Quick Tips for Writing Description
by V. Shalace [October 22, 2020]
Descriptions play an important role in story writing, because descriptions help readers picture the story and immerse themselves in the setting and the characters. When you describe something, you are sharing details with the reader that, hopefully, help bring them into your story and make the story more real to them. These could include, for example, how things look, how someone feels when faced with a particular situation, or what something tastes or smells like.
Here are a few quick tips to help you get started thinking about descriptions when you write your story.
1. Take advantage of all five—or more—senses.
There are many types of descriptive details that can be included. While visual descriptions like what color an article of clothing is or how tall someone is are important, other details like textures, sounds, and smells can be just as—if not even more—powerful.
Take advantage of the different senses that we use to interact with the world when you write (sight, smell, touch, taste, and hearing). If you’re working in a fantastical setting, you might even add to these with things like a sixth sense for the supernatural.
The way you present these details can also help you highlight certain aspects of your characters. For example, to a character who is in a bad mood, perhaps the sun would seem too bright. Perhaps the light would be harsh and glare off the surfaces of cars and buildings. If the character is happy, however, that same sun might feel bright and warm. The specific details you provide and the words you use to provide them will affect the tone of the scene, as well as the characters and events within it.
2. More is not necessarily better. Be selective.
While adding descriptive details is helpful, you also want to be strategic about what details you include. If you describe too much, you can overload your reader and obscure the details that are actually important to your story.
Think carefully about what your reader really needs to know and what you want them to focus on or think about.
One thing you may want to consider when you’re making decisions about how much to describe is how important something is. If a character plays only a minor role and is going to make only a single, token appearance, I probably don’t need to tell readers every little detail about what the character looks like, how he dresses, and how he behaves. On the other hand, if I spend a whole paragraph just describing a book, the reader is probably going to expect that book to be a very important part of my story.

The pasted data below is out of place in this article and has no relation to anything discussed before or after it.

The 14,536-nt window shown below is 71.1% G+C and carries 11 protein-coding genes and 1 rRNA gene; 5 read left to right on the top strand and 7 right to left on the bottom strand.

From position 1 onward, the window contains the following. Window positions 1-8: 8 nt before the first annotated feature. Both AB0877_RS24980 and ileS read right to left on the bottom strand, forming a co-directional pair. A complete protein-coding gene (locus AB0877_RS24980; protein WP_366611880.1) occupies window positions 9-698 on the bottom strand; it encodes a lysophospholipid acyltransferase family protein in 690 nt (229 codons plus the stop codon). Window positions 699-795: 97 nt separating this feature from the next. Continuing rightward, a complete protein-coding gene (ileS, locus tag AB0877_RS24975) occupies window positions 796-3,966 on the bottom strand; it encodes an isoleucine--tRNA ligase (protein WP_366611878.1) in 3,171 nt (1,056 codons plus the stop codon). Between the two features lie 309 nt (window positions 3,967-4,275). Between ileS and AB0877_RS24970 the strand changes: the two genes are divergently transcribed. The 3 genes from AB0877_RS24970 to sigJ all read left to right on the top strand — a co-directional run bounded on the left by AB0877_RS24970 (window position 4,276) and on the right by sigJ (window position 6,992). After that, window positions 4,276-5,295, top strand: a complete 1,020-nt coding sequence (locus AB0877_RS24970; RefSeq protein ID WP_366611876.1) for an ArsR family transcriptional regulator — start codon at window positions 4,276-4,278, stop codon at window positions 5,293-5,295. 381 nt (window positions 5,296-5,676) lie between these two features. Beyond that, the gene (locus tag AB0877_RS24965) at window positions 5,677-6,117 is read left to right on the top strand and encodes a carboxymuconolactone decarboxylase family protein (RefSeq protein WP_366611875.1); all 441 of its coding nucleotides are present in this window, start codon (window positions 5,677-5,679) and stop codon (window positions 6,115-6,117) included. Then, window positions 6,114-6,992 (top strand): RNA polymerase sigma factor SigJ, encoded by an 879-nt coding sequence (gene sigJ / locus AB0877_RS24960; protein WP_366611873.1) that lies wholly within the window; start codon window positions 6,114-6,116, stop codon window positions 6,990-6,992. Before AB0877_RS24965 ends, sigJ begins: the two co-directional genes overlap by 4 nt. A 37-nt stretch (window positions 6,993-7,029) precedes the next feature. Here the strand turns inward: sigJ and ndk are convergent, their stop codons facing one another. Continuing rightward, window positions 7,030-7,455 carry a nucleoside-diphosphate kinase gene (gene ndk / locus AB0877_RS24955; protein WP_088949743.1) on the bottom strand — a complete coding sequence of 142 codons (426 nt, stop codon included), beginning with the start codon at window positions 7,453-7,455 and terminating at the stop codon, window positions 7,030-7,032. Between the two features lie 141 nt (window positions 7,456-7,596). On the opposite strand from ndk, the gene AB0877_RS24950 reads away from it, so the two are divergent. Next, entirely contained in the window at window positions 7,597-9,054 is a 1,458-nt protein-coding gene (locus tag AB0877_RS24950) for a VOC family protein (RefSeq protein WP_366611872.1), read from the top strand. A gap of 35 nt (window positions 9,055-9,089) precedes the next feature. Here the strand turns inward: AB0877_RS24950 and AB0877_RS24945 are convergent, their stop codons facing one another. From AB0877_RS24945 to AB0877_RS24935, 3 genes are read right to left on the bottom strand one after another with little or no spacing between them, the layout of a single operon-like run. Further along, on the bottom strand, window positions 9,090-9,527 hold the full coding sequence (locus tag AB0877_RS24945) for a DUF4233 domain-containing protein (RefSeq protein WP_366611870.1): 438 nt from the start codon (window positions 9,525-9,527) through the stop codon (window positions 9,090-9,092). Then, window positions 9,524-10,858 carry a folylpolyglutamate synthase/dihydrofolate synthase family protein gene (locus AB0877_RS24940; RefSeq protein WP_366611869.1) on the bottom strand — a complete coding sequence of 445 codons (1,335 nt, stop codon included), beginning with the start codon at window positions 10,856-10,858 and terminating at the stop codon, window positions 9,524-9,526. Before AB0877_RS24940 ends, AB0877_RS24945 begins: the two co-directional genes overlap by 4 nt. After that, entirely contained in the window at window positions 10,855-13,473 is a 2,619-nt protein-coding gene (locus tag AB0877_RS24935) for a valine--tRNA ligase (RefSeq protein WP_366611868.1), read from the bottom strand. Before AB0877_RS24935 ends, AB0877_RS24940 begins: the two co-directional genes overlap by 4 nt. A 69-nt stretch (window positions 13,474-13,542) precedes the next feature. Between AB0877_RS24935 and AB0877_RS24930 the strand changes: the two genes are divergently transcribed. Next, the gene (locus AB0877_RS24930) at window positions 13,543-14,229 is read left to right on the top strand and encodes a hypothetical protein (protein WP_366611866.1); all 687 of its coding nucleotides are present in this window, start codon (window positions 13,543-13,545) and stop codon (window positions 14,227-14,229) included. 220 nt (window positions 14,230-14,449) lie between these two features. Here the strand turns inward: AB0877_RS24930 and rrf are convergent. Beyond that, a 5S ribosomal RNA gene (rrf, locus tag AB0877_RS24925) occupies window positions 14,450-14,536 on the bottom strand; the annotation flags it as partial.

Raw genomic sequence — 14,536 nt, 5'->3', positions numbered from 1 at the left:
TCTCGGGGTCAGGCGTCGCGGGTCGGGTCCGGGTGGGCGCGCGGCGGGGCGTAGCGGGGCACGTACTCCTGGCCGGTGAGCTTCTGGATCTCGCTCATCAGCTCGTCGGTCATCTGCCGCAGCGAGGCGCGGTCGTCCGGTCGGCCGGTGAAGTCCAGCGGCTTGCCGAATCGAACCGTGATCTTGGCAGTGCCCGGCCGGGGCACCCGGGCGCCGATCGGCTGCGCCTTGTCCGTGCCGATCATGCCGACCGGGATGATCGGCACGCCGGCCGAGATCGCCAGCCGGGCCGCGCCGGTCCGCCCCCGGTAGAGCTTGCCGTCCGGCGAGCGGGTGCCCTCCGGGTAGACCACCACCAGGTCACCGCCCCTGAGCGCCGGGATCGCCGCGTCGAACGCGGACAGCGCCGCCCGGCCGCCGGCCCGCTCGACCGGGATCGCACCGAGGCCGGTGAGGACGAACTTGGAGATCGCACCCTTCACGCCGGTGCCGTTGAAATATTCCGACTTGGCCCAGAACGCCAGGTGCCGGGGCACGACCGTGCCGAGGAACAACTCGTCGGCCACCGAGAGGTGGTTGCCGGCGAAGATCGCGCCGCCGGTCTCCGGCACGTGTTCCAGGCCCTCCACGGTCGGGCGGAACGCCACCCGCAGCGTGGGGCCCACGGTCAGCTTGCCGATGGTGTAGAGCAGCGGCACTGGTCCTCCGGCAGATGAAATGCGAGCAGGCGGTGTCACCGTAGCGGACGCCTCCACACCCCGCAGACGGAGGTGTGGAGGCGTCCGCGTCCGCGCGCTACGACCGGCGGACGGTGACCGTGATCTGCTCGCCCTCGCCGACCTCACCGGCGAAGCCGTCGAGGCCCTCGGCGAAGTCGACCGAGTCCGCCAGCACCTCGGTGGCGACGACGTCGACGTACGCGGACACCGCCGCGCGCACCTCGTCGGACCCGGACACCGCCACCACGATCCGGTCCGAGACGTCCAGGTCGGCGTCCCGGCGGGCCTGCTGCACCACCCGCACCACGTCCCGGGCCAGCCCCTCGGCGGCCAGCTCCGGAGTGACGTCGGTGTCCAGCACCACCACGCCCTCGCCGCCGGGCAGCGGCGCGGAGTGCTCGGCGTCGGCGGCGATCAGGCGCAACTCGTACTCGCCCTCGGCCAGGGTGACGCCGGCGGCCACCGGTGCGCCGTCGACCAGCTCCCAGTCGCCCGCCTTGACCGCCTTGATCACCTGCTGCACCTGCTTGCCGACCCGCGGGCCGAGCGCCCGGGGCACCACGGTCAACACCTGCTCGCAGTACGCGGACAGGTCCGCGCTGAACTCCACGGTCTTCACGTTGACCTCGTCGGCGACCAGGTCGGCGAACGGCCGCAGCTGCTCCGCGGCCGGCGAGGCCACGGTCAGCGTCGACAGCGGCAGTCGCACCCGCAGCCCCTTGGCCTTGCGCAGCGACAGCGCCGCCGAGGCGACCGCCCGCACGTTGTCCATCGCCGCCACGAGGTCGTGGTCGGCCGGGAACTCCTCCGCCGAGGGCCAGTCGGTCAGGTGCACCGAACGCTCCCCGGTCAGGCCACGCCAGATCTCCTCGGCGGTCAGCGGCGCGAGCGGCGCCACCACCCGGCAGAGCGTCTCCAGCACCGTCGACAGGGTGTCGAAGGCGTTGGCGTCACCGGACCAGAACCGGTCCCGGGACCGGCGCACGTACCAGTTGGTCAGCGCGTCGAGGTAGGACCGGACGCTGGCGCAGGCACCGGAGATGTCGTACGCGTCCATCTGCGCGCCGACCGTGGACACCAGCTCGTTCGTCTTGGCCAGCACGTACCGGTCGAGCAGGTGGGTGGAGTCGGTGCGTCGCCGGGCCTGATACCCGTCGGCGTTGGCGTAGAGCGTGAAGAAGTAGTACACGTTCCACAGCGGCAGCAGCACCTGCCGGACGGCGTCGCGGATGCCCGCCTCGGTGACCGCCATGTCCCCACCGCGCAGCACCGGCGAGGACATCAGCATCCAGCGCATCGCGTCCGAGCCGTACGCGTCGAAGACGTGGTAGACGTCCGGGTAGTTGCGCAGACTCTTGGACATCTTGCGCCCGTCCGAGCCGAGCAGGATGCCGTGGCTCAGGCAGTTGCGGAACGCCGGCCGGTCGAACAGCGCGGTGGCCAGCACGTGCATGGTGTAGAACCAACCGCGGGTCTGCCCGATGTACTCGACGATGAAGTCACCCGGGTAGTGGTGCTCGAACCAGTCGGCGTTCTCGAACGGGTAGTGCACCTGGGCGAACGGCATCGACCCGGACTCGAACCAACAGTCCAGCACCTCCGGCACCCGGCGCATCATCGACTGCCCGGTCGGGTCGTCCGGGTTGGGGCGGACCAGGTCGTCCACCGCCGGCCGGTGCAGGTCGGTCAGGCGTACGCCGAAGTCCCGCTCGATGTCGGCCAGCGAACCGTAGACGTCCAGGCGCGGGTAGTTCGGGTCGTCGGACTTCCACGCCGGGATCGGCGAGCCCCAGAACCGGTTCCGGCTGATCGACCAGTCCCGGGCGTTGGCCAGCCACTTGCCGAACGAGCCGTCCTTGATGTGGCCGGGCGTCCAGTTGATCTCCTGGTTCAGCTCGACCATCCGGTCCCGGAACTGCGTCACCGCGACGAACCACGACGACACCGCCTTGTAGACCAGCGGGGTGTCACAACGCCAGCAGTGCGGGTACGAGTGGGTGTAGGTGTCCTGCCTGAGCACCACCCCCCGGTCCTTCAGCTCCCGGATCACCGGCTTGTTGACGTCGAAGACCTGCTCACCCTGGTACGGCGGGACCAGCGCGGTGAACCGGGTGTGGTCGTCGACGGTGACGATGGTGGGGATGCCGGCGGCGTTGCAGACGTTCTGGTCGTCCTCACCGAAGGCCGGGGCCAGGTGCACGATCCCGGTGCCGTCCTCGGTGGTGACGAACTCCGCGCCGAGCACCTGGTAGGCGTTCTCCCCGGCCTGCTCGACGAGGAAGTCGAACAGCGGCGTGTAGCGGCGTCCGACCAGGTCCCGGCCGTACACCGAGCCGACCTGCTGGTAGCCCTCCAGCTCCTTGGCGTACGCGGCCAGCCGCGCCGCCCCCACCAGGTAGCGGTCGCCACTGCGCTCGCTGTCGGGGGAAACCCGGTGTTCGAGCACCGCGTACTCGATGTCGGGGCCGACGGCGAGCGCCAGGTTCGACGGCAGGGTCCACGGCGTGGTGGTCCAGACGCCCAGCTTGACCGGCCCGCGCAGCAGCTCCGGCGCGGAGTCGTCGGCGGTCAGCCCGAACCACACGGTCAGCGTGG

3. Try out a few different descriptive techniques: similes, metaphors, personification, etc.
Using different descriptive techniques such as figurative language can make your descriptions both more vivid and more fun to read.
Similes and metaphors are a common example of this; they refer to when people describe something by comparing it to something else. “He slept like the dead”, “she was as fierce as a lioness”, or “he was a tortoise on the race track” are just a few examples. These comparisons can help evoke more powerful images in a reader’s mind than more straightforward descriptions. However, they are also more subject to interpretation, meaning that readers may not interpret your similes and metaphors in the way that you expect. Make sure to choose your comparisons carefully.
Also, don’t get carried away with figurative language. Using too much figurative language when you write can make it very confusing and cumbersome to read.
4. Vary the way you structure your sentences.
There are a number of different ways to structure your sentences in the English language. Try playing around with some of them and using a variety of sentence types when you write so that your sentences don’t all feel the same. Here is a quick example of what I mean.
Sentence #1: My dog was lying on my toes under the table, her body heavy and warm.
Sentence #2: Under the table, my dog was lying on my toes, her body heavy and warm.
Sentence #3: The warm weight of my dog pressed down upon my toes under the table.
Sentence #4: My dog, heavy and warm, had taken over my toes under the table, the weight of her pressing down on my feet and anchoring them to the floor.
Of course, although these sentences are all describing the same thing, they each provide slightly different information in a slightly different way. Making choices around these differences will help you create descriptions that are both informative and interesting. It will also help you to start developing your own storytelling style and voice.